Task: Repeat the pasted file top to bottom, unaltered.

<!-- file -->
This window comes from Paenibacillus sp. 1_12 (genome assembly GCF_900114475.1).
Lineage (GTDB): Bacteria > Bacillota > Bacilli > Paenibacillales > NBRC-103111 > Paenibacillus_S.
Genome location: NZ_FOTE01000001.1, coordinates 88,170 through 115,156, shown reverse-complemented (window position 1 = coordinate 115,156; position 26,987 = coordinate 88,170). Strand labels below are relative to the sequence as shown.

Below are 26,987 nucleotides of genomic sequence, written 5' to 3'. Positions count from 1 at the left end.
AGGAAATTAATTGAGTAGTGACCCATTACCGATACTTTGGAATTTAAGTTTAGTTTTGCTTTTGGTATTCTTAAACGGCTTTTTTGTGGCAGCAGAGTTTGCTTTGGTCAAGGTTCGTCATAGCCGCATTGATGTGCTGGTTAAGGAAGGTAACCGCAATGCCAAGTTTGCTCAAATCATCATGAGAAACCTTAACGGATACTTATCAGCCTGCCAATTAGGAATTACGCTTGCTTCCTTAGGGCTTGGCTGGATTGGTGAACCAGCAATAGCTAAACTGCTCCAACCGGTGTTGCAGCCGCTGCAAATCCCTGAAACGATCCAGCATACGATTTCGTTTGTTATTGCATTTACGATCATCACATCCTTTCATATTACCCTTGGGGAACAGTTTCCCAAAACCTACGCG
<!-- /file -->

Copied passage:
This window comes from Paenibacillus sp. 1_12 (genome assembly GCF_900114475.1).
Lineage (GTDB): Bacteria > Bacillota > Bacilli > Paenibacillales > NBRC-103111 > Paenibacillus_S.
Genome location: NZ_FOTE01000001.1, coordinates 88,170 through 115,156, shown reverse-complemented (window position 1 = coordinate 115,156; position 26,987 = coordinate 88,170). Strand labels below are relative to the sequence as shown.

Below are 26,987 nucleotides of genomic sequence, written 5' to 3'. Positions count from 1 at the left end.
AGGAAATTAATTGAGTAGTGACCCATTACCGATACTTTGGAATTTAAGTTTAGTTTTGCTTTTGGTATTCTTAAACGGCTTTTTTGTGGCAGCAGAGTTTGCTTTGGTCAAGGTTCGTCATAGCCGCATTGATGTGCTGGTTAAGGAAGGTAACCGCAATGCCAAGTTTGCTCAAATCATCATGAGAAACCTTAACGGATACTTATCAGCCTGCCAATTAGGAATTACGCTTGCTTCCTTAGGGCTTGGCTGGATTGGTGAACCAGCAATAGCTAAACTGCTCCAACCGGTGTTGCAGCCGCTGCAAATCCCTGAAACGATCCAGCATACGATTTCGTTTGTTATTGCATTTACGATCATCACATCCTTTCATATTACCCTTGGGGAACAGTTTCCCAAAACCTACGCG